The battle over HERO began in May, when the City Council passed it 11-6, and Parker, an open lesbian, signed it into law. Because Section 6 of the ordinance declared that a “public emergency” existed, the ordinance was to take effect within one month of the mayor's signature, on June 28.
However, thousands of citizens disagreed with the petition, and how it was passed into law. Several groups, most prominently the No UNEqual Rights coalition, said the issue should be put to voters via a ballot petition this fall. They subsequently sent more than 31,000 signatures to the city secretary, nearly twice as many as the 17,269 minimum required for a ballot initiative.
After receiving the petition signatures, the city's secretary said that while signatures were valid, too many pages were not done in line with the city's rules. Thus, Parker's office ignored the petition, which led to a lawsuit by the citizens group against the city. That lawsuit is being heard in January.
Things got more tense after homosexual activists posted the names of the petition signers online. The supporters claim this was done due to concerns about fraudulent signatures, but opponents say it was an intimidation tactic.
In August, Parker said she would delay implementation of the HERO ordinance because of her “expectation that there will be some legal action.”
“I am simply stunned by the sheer audacity of this,” said Dr. Russell Moore, president of the Ethics and Religious Liberty Commission for the Southern Baptist Convention.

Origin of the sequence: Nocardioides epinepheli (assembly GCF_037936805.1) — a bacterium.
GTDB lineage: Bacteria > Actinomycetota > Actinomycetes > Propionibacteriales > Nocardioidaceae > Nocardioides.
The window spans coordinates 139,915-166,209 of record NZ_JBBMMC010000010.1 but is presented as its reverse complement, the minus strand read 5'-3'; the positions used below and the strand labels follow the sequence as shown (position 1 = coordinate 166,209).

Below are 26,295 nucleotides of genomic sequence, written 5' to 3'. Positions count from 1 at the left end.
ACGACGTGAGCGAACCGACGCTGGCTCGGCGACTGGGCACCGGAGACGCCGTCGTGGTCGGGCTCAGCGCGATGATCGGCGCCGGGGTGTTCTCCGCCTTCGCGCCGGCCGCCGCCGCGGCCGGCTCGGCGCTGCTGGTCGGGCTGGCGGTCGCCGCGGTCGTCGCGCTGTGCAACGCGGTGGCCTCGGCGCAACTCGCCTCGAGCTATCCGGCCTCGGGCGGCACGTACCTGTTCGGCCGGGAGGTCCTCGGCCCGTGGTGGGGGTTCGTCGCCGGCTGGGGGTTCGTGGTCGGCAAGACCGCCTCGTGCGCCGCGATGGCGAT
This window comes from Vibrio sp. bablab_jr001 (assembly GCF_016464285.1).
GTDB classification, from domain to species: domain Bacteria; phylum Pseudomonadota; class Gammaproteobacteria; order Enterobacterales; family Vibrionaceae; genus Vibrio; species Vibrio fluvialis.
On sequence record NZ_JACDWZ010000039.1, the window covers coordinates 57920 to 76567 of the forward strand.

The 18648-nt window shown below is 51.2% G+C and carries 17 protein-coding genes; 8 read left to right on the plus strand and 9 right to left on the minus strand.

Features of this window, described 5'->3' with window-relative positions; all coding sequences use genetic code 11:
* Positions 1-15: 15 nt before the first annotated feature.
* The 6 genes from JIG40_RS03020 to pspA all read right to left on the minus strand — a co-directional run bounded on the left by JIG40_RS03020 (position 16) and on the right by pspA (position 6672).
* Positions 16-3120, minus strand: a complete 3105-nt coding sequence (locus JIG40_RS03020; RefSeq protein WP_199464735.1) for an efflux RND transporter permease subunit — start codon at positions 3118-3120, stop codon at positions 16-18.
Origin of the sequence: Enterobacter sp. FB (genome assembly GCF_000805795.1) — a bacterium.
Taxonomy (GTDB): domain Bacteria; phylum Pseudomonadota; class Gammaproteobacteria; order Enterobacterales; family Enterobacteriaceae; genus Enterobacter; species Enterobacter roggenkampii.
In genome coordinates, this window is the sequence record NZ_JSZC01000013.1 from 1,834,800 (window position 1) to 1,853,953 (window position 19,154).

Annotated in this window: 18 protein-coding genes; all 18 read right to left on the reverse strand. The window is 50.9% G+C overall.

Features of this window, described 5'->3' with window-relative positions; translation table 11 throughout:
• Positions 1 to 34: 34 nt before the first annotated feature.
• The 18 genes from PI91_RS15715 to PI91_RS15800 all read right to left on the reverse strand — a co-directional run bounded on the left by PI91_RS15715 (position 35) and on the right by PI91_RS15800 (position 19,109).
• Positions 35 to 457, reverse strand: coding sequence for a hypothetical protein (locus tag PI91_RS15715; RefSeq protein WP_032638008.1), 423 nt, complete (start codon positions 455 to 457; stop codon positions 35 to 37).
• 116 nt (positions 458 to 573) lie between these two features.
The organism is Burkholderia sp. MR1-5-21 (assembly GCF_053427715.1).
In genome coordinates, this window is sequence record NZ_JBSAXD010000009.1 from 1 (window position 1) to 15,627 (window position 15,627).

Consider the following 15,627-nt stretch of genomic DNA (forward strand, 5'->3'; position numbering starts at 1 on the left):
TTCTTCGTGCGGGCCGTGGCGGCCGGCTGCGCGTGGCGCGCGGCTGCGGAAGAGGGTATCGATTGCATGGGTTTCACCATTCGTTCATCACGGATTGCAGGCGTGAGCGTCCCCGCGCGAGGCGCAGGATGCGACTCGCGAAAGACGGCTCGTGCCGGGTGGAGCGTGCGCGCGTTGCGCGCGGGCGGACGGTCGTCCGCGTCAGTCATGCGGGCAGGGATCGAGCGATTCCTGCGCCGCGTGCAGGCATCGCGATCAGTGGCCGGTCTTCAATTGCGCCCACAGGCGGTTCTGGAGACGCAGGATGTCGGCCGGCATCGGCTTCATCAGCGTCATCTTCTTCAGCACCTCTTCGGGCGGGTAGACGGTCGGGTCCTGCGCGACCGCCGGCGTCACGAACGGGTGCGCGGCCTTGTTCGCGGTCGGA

“The preaching of sermons in the pulpits of churches is of no concern to any government bureaucrat at all,” Moore said. “This country settled, a long time ago, with a First Amendment that the government would not supervise, license, or bully religious institutions. That right wasn’t handed out by the government, as a kind of temporary restraining order. It was recognition of a self-evident truth.”
According to Moore, “the separation of church and state means that we will render unto Caesar that which is Caesar’s, and we will. But the preaching of the church of God does not belong to Caesar, and we will not hand it over to him. Not now. Not ever.”
“The pastors of Houston should tell the government that they will not trample over consciences, over the First Amendment, and over God-given natural rights,” he said.
Likewise, Catholic blogger Ed Morrissey wrote at HotAir.com that “when it comes to their positions on LGBT issues and 'gender identity'…this demonstrates precisely why these pastors opposed the law in the first place and sued to stop it.”
“The law in question,” according to Morrissey, “would give the local government far too much power to punish legitimate speech and dissent using the rubric of 'equal rights,' even though the effect of the law is to heavily burden the right to speech and right to free religious expression.”
Morrissey concluded that “in the long run, the city may have done these pastors a big favor by tipping their hand so early as to how they planned to use this ordinance all along.”